That night we cooked hamburgers over the campfire. Dark was certainly coming earlier than during the dog days of summer. I lazily avoided putting up any kind of shelter and we paid the price — a thunderstorm came in and I scrambled in the dark to set up a tarp for us.
Have you ever set up a tarp in the dark from a dead sleep? I have, too many times to count. Knowing this, and with the rain pounding on our tarp John stated, “From now on we’re going to put up the shelter if we’re camping out together.”
The clouds hung on till morning, and the day broke quite dark. We headed upstream on the narrow, tough Linville Gorge Trail, still traveling through old burned areas and huge boulders. The trailside brush was wet, soaking us through our clothes. It took us nearly 5 hours to go 4 miles, as John was still feeling weak and we had to stop repeatedly. He had recently lost almost 20 pounds, mostly by dieting, and he theorized that without sufficient exercise during the diet, he may have lost some valuable muscle. That, in addition to the challenging nature of the descent and the lack of ideal level of hydration just beat him up to a point from which he was unable to snap back overnight. In addition, the trail was narrow, rocky and overgrown, with many large, fallen trees blocking the path, each one requiring a hiker to climb over or under the trunk.
By afternoon, thunder was rolling beyond the gorge. The day remained dark but just a little rain fell. I set up the tarp early this time and went fishing. Despite having traveled upstream I still only caught warm water species, and wondered where the trout were, especially since I had promised a trout dinner. We ended up eating limp noodles. But our campsite was situated on a bluff above the river and offered a stellar view of the pools and boulders below with the rugged mountains rising above, a visual consolation prize.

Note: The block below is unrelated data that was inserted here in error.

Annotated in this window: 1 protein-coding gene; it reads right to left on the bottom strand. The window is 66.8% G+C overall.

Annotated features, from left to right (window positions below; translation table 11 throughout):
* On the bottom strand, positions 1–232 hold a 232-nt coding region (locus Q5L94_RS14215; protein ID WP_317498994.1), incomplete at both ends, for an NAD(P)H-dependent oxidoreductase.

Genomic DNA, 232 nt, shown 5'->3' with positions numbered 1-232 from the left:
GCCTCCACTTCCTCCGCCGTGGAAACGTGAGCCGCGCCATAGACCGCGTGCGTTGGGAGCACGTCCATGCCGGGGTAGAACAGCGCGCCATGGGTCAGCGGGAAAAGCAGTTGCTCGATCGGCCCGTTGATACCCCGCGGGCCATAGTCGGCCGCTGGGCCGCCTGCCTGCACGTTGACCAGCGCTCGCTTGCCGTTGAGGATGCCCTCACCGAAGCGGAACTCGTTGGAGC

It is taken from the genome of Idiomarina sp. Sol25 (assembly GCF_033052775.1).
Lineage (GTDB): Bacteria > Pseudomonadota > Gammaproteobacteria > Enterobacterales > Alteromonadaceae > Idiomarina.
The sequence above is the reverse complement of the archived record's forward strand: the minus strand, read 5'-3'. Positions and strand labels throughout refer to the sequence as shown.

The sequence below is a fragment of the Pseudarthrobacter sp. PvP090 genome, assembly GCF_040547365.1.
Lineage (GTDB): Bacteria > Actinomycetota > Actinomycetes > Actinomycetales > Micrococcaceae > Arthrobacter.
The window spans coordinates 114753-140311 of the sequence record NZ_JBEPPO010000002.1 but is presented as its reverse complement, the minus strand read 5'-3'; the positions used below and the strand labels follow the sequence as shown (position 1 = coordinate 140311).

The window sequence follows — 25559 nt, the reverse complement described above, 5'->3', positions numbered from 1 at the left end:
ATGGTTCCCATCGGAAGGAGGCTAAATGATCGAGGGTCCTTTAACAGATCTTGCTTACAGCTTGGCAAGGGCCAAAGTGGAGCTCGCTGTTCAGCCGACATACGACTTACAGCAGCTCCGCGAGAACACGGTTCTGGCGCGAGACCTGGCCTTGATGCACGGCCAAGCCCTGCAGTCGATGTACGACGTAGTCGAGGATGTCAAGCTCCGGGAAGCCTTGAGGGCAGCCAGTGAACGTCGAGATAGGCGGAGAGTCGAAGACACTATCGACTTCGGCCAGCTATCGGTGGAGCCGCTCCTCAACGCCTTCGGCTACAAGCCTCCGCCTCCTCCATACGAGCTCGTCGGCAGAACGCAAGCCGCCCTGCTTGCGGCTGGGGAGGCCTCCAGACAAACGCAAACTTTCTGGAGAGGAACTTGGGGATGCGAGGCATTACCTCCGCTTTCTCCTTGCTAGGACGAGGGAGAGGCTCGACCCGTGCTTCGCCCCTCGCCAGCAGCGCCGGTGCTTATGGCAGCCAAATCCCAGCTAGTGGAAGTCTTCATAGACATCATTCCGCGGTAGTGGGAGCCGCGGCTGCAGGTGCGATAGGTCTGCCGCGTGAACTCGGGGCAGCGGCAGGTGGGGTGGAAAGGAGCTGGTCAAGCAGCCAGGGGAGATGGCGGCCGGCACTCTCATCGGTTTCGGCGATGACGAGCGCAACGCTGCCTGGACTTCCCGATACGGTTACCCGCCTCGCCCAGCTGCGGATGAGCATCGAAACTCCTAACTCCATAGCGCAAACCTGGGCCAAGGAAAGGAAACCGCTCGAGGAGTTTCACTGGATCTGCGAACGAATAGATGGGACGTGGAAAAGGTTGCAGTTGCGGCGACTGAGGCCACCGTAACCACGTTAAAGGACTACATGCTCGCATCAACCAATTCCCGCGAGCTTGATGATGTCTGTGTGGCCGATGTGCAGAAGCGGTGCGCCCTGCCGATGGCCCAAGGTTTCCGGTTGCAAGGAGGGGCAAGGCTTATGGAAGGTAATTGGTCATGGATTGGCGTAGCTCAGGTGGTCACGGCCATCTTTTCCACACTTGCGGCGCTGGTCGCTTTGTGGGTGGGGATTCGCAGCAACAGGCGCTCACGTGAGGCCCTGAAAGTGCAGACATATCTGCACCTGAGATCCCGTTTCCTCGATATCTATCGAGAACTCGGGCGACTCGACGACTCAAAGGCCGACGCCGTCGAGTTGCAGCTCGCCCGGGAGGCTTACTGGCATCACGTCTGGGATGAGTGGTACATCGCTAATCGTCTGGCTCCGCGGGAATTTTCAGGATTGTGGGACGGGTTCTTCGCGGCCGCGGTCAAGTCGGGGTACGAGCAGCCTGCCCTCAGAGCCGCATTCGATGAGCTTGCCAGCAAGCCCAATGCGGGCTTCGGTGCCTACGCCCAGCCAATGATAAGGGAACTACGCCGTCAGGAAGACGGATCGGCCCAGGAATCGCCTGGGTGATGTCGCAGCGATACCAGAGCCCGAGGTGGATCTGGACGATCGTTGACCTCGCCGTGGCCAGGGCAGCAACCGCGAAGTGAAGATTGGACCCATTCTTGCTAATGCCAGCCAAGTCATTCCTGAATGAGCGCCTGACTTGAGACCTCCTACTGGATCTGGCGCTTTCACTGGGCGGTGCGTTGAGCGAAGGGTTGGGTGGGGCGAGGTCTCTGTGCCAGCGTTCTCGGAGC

The next morning was the big test for John. He hadn’t felt up to snuff the whole time and we were both concerned about his climb out of the gorge. We took the Conley Cove Trail, which was very steep, climbing 1,000 feet in a mere mile. I had taken much of John’s gear but he carried his pack.
We both made it out of the gorge and John said he learned some valuable lessons: “First, take personal responsibility for knowing the conditions where I’m going to hike. The gorge was much steeper than what I usually hike, and I didn’t know it had been denuded by fire; that made the descent tougher. Second, be sure to be well hydrated. I usually drink almost 100 ounces of water every day, but I hit the trail that day with only 16 ounces of water in me and none to drink on the way down. Third, be aware that dramatic weight loss without a balance of exercise will sap muscle even more so than fat, leaving me weaker than I look. Overall, take more responsibility for myself — just because my hiking buddy is practically a professional athlete doesn’t mean I can keep up with him. I was overmatched that day.”
And thus ended our adventure. We were little more worn out but hopefully a little wiser for the next mountain adventure.